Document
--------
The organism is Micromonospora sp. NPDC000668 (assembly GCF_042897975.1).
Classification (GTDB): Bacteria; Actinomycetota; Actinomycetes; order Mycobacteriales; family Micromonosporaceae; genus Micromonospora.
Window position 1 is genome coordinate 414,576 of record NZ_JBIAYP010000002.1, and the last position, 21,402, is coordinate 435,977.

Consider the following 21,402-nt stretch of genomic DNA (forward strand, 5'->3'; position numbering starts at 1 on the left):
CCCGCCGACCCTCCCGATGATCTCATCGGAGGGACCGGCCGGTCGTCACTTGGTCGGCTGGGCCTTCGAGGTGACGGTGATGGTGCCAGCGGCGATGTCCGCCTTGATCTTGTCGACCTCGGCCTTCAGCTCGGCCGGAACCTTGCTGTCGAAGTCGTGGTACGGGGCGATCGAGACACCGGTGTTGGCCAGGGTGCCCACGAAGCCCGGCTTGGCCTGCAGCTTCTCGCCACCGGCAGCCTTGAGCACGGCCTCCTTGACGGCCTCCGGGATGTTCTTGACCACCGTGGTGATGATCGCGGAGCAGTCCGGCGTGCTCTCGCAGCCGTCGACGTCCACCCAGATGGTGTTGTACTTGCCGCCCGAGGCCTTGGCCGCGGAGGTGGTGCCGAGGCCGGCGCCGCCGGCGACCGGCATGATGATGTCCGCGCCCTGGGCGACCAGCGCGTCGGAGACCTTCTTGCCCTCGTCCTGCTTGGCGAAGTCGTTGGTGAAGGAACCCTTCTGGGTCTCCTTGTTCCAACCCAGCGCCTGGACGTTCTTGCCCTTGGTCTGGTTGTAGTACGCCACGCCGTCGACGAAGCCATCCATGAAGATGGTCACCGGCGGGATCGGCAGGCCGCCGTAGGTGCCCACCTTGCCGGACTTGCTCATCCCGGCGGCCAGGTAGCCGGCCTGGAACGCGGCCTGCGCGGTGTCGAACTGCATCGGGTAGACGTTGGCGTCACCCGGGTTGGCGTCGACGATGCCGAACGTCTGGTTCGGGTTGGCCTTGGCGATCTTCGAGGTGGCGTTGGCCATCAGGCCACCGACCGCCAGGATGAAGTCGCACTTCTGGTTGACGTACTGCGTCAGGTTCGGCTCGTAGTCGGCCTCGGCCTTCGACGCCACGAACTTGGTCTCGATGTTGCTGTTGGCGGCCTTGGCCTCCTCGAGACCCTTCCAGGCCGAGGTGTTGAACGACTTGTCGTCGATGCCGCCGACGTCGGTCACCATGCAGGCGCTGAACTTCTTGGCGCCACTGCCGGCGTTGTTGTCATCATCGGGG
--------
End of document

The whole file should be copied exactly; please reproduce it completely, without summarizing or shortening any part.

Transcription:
The organism is Micromonospora sp. NPDC000668 (assembly GCF_042897975.1).
Classification (GTDB): Bacteria; Actinomycetota; Actinomycetes; order Mycobacteriales; family Micromonosporaceae; genus Micromonospora.
Window position 1 is genome coordinate 414,576 of record NZ_JBIAYP010000002.1, and the last position, 21,402, is coordinate 435,977.

Consider the following 21,402-nt stretch of genomic DNA (forward strand, 5'->3'; position numbering starts at 1 on the left):
CCCGCCGACCCTCCCGATGATCTCATCGGAGGGACCGGCCGGTCGTCACTTGGTCGGCTGGGCCTTCGAGGTGACGGTGATGGTGCCAGCGGCGATGTCCGCCTTGATCTTGTCGACCTCGGCCTTCAGCTCGGCCGGAACCTTGCTGTCGAAGTCGTGGTACGGGGCGATCGAGACACCGGTGTTGGCCAGGGTGCCCACGAAGCCCGGCTTGGCCTGCAGCTTCTCGCCACCGGCAGCCTTGAGCACGGCCTCCTTGACGGCCTCCGGGATGTTCTTGACCACCGTGGTGATGATCGCGGAGCAGTCCGGCGTGCTCTCGCAGCCGTCGACGTCCACCCAGATGGTGTTGTACTTGCCGCCCGAGGCCTTGGCCGCGGAGGTGGTGCCGAGGCCGGCGCCGCCGGCGACCGGCATGATGATGTCCGCGCCCTGGGCGACCAGCGCGTCGGAGACCTTCTTGCCCTCGTCCTGCTTGGCGAAGTCGTTGGTGAAGGAACCCTTCTGGGTCTCCTTGTTCCAACCCAGCGCCTGGACGTTCTTGCCCTTGGTCTGGTTGTAGTACGCCACGCCGTCGACGAAGCCATCCATGAAGATGGTCACCGGCGGGATCGGCAGGCCGCCGTAGGTGCCCACCTTGCCGGACTTGCTCATCCCGGCGGCCAGGTAGCCGGCCTGGAACGCGGCCTGCGCGGTGTCGAACTGCATCGGGTAGACGTTGGCGTCACCCGGGTTGGCGTCGACGATGCCGAACGTCTGGTTCGGGTTGGCCTTGGCGATCTTCGAGGTGGCGTTGGCCATCAGGCCACCGACCGCCAGGATGAAGTCGCACTTCTGGTTGACGTACTGCGTCAGGTTCGGCTCGTAGTCGGCCTCGGCCTTCGACGCCACGAACTTGGTCTCGATGTTGCTGTTGGCGGCCTTGGCCTCCTCGAGACCCTTCCAGGCCGAGGTGTTGAACGACTTGTCGTCGATGCCGCCGACGTCGGTCACCATGCAGGCGCTGAACTTCTTGGCGCCACTGCCGGCGTTGTTGTCATCATCGGGG